Wednesday, 30 June 2010
Live review: Patti Smith, Serpentine Sessions, Hyde Park, London
The Beatles, Miles Davis, Kraftwerk, Fela Kuti, Bob Dylan and David Bowie are generally regarded as the most influnetial musical artists of the Twentieth century.
There are particular characteristics that they share. Each challenged the prevading musically orthadoxy at the time and all sought to reinvent themselves constantly to stay one step ahead of the pretenders. They were also all men.
One wonders which female artists deserve to be considered within this elite. Both Bjork and Kate Bush would have their advocates as would Nina Simone, but for me the strongest case can be made for Patti Smith. This was a New York poet who, upon seeing Bob Dylan, set her lyrics to music and provided a template for punk in the process. During a career of 35 years she has constantly reinvented herself, retained a loyal fanbase and, in recent years at least, has arguably entered the rock aristocracy.
I felt priveledged therefore to be able to finally see her live. The Serpentine sessions at Hyde park are clearly an attempt to squeeze more cash out of the set up for Hyde Park Calling the previous week and if i'm honest the post-work vibe failed to create any real festival atmosphere. Thankfully the crowd were up for a bit of hero worship from the off and Ms Smith and the band were equally up for it.
Regardless of her enthusiastic welcome she felt the need to play two tracks from her legendary debut Horses within the first handful of songs - dedicating Redondo beach to Morrissey who was apparently backstage. The irony of her dedicating what is essentially a reggae tune to the ex-Smiths frontman (who notoriously claimed he loathed the genre) wasn't lost on me. What was clear from the outset was that her voice is as strong as it ever was, her phrasing ensured that we could hear every word and when the lyrics are as strong as hers this is an absolute pleasure to behold.
Another thing that soon becomes apparent is that she maintains a political edge - referencing current affairs throughout the set in order to breath new life into old songs and simply to make the audience think about what is going on in the world. She speaks about the Gulf of Mexico oil leak , Price Charles' living costs and most notably the evils of plastic surgery and botox in the introduction to a frenetic Horses late in the set. This might sound a bit 'serious' for what is essentially an open air gig but its never overbearing and simply highlights what a unique individual she is.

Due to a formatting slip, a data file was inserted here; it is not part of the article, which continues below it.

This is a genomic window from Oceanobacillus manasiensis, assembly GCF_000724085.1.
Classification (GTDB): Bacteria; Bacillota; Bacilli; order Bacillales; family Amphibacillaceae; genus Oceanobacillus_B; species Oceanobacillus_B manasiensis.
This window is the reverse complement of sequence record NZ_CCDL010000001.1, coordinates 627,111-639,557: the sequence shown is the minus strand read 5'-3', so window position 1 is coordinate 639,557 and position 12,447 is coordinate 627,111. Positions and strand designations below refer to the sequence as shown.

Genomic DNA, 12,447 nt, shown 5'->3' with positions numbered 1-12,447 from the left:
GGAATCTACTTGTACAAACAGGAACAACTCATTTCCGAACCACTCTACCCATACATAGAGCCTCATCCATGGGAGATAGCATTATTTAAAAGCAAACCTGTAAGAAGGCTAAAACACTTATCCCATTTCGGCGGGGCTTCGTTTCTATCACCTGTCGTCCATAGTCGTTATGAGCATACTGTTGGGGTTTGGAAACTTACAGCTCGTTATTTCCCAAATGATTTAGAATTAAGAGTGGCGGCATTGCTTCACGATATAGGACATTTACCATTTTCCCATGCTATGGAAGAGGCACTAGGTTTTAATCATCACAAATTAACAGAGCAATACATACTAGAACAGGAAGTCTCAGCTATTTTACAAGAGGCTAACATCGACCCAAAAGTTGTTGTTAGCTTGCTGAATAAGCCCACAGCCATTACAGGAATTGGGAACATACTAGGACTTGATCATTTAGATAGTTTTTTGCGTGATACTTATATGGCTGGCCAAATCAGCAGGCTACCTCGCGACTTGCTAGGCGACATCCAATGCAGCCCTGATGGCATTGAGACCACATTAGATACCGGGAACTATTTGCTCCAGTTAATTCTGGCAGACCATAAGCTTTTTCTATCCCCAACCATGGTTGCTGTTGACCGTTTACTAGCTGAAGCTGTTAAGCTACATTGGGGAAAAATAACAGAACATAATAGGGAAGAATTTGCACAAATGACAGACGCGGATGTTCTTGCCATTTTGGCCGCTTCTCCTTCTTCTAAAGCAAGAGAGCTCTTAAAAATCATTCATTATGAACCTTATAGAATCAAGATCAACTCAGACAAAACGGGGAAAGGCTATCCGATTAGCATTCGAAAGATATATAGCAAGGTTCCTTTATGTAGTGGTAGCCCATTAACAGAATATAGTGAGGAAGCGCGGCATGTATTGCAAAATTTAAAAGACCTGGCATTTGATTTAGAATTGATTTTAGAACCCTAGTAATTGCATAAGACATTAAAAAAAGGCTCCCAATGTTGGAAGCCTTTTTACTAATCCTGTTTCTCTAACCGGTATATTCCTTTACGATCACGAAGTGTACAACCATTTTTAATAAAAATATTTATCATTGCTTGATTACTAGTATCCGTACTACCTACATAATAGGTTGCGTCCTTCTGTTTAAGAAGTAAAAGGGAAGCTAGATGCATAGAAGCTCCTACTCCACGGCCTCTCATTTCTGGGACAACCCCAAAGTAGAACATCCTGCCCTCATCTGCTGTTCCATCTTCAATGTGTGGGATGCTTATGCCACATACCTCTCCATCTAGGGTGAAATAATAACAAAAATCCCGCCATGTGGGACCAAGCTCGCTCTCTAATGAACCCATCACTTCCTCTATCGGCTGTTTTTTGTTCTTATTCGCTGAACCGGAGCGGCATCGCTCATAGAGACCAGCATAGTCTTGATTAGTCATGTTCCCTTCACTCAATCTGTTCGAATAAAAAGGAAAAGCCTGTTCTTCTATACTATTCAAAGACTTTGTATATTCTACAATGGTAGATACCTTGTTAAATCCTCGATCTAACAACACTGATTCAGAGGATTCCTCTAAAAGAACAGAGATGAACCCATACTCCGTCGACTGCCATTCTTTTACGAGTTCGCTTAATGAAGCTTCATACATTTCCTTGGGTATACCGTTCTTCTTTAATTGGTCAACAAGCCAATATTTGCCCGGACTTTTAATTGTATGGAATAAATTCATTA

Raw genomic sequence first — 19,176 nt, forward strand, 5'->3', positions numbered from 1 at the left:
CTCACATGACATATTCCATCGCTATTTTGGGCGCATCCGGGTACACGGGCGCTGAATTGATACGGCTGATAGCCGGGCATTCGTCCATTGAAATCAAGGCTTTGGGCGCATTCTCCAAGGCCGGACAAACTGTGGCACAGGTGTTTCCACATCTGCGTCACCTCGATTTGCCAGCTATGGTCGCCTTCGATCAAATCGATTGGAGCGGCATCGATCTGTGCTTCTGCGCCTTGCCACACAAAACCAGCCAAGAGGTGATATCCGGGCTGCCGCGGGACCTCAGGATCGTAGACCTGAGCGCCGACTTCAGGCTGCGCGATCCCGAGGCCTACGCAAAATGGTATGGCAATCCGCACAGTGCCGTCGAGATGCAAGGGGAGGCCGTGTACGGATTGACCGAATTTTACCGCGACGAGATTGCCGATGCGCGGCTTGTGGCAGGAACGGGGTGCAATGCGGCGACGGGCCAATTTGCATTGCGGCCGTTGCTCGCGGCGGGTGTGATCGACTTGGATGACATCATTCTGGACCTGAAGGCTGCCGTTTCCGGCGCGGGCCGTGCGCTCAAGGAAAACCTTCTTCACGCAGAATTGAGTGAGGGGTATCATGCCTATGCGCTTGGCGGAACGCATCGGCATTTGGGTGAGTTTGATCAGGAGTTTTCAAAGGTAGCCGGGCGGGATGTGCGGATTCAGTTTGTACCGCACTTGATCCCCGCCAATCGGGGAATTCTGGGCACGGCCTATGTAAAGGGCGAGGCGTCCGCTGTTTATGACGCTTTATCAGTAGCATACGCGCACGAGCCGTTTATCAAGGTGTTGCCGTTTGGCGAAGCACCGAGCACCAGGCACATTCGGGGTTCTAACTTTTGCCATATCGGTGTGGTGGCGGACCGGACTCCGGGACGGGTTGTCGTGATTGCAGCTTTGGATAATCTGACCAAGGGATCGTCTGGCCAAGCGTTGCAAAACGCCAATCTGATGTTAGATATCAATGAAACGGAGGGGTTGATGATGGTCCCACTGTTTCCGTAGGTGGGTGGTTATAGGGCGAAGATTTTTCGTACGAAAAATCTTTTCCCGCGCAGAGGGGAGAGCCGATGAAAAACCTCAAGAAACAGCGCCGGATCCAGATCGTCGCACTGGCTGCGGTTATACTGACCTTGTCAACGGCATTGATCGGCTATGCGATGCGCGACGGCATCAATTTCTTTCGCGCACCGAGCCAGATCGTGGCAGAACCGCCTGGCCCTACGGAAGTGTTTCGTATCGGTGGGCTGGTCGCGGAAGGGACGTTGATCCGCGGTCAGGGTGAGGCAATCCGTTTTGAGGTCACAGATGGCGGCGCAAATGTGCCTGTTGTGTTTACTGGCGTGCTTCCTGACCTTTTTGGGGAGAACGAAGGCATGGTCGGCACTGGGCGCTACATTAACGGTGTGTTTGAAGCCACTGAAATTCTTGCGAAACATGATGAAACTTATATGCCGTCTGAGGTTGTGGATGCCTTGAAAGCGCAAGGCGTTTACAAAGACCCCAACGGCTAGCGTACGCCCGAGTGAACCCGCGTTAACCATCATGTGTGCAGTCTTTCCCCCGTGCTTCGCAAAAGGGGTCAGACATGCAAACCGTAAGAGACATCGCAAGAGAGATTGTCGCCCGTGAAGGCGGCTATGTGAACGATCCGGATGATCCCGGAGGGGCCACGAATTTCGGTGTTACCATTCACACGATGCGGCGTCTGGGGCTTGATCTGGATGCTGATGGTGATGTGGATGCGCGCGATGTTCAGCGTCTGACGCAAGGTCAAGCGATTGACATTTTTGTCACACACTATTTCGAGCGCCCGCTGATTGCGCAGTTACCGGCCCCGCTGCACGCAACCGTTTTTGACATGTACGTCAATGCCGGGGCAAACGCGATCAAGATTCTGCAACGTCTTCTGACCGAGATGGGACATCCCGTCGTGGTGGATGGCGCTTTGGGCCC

Halfway through the set she hands over to her right hand man, guitarist Lenny Kaye who leads a punk cover of a Jim Caroll poem. This is a particular highlight with its life affirming lyrics and reiterates what a great band she has behind her. Less successful perhaps are a couple of covers - Play With Fire and Perfect Day. The latter in particular is spoiled by lack of rehearsal (to be fair, this is the first night of the tour) as Patti twice manages to miss her cue.
The final third of the set is predictably chock a block with classics - Because the Night, Horses and the inevitable closer Gloria pretty much take the roof off the tent and 3000 people trudge happily home.
I've seen a number of so called legends in recent years. Some (Dylan, Stevie Wonder) were immensly dissapointing, others (McCartney, Bowie)provided an excellent nostalgia-fest but none of this generation seem as relevant and still capable of greatness as Patti Smith. If you get the chance get to see her I suggest you do so for she is a truly inspirational and life affirming being and what other rock star can you say that about?